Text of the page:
An engagement model that listens to the employee voice can boost employee wellbeing, says Michael Ridgett, learning and communications director at Arcus FM.
Employee engagement has always been a strong focus point for us at Arcus but it became a challenge to maintain during the pandemic. We knew we needed to prioritise engagement.
Our efforts paid off. In the summer of 2020, we noted that employee attitudes to our Covid response included:
- Actively engaged colleagues overall climbed by 4.5 percentage points compared with the previous year;
- 83 per cent of our workforce were actively engaged with our Covid response; and
- Less than 9 per cent were actively disengaged with our Covid response.
We want to share the lessons we learned.
1. Make colleague engagement a key part of your strategy
Engaging your workforce must be a critical component of your wider company strategy, not an add on. Research shows the positive impact an engaged workforce has on nearly every part of your business. Because we had spent many years developing an engagement strategy, we had strong foundations to work from when the pandemic struck.
2. Colleagues perception of the company is often shaped by their manager
Our research during the pandemic demonstrated that colleagues who were engaged with their manager had significantly higher levels of advocacy for the company. It’s crucial to not only train your managers in the tool of engagement but help them to understand the significance of their role in shaping how colleagues feel about their work, especially during uncertain times.
You must encourage employee voice, whether that is town halls, colleague forums, opinion surveys or networking platforms such as Yammer. During the crisis, we had to suspend activities such as CEO Town Halls, but we moved online, running live Yammer sessions enabling colleagues to raise whatever question or concerns they had with senior managers in real time.
We also made a change early in the crisis asking all managers to hold regular weekly calls with their teams. Whilst this may seem simple, it was one of the most effective things we did. It encouraged open conversations, helping to answer colleagues’ questions and reducing levels of anxiety, quickly and effectively.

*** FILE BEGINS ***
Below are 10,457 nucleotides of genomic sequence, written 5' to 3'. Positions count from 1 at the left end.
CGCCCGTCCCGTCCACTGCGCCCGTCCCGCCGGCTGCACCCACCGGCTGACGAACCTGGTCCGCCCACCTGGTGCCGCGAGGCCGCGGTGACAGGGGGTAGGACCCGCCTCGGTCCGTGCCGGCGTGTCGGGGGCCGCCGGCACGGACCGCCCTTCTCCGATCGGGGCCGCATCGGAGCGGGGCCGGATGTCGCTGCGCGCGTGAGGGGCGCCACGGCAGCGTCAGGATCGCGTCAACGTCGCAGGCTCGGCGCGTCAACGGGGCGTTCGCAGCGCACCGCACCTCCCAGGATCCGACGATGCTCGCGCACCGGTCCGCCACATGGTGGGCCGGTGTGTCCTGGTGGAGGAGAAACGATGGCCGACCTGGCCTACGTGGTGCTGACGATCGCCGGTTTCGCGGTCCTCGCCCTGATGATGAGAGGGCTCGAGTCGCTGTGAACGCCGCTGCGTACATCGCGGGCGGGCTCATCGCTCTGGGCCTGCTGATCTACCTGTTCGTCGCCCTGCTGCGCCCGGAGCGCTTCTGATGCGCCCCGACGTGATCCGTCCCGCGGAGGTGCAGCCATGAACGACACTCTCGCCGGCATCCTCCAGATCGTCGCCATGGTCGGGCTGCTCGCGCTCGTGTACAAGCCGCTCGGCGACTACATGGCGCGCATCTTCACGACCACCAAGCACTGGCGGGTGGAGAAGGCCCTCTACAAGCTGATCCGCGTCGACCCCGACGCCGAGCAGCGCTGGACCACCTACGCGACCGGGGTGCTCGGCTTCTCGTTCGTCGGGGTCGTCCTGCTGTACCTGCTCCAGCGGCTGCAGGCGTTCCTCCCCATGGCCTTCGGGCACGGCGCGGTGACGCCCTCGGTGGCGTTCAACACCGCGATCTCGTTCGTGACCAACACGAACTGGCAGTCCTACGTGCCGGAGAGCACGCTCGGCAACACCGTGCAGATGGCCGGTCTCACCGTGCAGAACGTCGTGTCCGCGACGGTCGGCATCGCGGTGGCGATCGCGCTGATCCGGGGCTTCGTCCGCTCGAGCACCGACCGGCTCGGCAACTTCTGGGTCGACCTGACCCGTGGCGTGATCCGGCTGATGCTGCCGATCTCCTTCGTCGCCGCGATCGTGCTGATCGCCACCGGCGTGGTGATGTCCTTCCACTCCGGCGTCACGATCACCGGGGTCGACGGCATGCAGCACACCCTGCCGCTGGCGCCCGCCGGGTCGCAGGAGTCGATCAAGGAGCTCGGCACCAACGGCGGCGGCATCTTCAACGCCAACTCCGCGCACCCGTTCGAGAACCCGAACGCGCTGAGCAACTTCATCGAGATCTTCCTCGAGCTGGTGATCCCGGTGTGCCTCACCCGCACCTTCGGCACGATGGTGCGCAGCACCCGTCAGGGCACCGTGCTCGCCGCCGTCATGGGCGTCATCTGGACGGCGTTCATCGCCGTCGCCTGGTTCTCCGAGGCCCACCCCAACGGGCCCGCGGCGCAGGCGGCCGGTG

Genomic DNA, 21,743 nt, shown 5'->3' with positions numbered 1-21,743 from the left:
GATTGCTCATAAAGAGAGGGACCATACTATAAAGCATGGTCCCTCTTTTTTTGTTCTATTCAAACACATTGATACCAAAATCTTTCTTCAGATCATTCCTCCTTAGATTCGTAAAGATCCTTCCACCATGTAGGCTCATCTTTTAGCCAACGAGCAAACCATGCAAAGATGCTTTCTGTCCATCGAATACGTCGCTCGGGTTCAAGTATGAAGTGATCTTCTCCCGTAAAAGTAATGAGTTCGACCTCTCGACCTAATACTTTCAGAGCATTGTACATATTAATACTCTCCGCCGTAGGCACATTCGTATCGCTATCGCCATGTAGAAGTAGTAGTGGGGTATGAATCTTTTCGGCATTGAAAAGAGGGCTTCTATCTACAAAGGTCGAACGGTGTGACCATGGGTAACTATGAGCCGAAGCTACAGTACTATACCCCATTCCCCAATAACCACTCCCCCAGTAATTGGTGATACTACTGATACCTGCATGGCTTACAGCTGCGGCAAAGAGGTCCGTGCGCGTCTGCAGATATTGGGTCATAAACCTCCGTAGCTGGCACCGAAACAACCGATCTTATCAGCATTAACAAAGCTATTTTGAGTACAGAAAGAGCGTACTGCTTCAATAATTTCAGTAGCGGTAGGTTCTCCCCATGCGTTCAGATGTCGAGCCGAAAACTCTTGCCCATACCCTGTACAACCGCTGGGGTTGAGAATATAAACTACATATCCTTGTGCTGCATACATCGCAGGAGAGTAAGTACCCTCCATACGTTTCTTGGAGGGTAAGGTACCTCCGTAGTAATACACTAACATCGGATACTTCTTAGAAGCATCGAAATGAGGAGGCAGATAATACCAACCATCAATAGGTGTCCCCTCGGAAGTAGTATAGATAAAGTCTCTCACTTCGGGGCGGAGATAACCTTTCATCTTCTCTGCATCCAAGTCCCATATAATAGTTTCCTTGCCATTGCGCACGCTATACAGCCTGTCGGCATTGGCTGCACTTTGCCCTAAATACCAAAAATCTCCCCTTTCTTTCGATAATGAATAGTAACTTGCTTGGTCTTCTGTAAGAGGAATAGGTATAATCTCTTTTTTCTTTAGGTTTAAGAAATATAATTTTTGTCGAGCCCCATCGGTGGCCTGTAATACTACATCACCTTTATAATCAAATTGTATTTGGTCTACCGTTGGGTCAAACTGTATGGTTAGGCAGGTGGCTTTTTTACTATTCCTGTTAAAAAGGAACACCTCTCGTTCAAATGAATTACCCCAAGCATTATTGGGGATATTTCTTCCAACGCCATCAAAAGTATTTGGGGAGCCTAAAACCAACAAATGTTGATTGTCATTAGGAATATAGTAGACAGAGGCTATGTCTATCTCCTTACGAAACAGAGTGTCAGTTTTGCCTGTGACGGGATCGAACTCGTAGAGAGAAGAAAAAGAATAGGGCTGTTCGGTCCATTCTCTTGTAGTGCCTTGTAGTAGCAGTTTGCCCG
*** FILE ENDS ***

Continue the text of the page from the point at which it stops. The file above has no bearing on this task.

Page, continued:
4. Do it simply
Engagement is a complex topic and can be experienced differently by individual colleagues. Therefore, it is important to simplify the topic and make it accessible to colleagues and managers alike.
We have developed our own engagement model called RIDS. It distils engagement theory into the 4 areas we know are most important to our colleagues; Recognition, Involvement, Development and Support. Whilst it has strong foundations in self-determination theory it translates the theories of human motivation and people's innate psychological needs into a model that is unique to us and simple to use.
When the pandemic hit it was reassuring to have a tried and tested model that all our managers had been trained in. Its simplicity helped them to remain focused on engagement, even with the complexity and uncertainty that the Coronavirus was creating on a daily basis.
5. It’s okay not to have all the answers
As managers there is an implicit contract with our teams to show the way, prove we care, and ensure stability and clarity. The pandemic, however, was a new and significant challenge for everyone. And, in the early days we certainly didn’t have all the answers. Being honest about this whilst demonstrating to our colleagues that we understood their concerns, that we valued them and that we supported them was extremely important. But this was only possible by making the time to listen and reinforcing our commitment to figure things out quickly.
We are proud that we have a comprehensive engagement and wellbeing strategy. However, the biggest learning from the pandemic so far has been the importance of simple conversations. Effective recognition, involvement, development and support is brought to life through a conversation.
Encouraging our managers to more frequently check-in with the colleagues has been the single most effective thing in managing the stress, challenge and anxiety that the pandemic has created. And the real learning is that this simple tool can be applied whenever we experience significant change and uncertainty.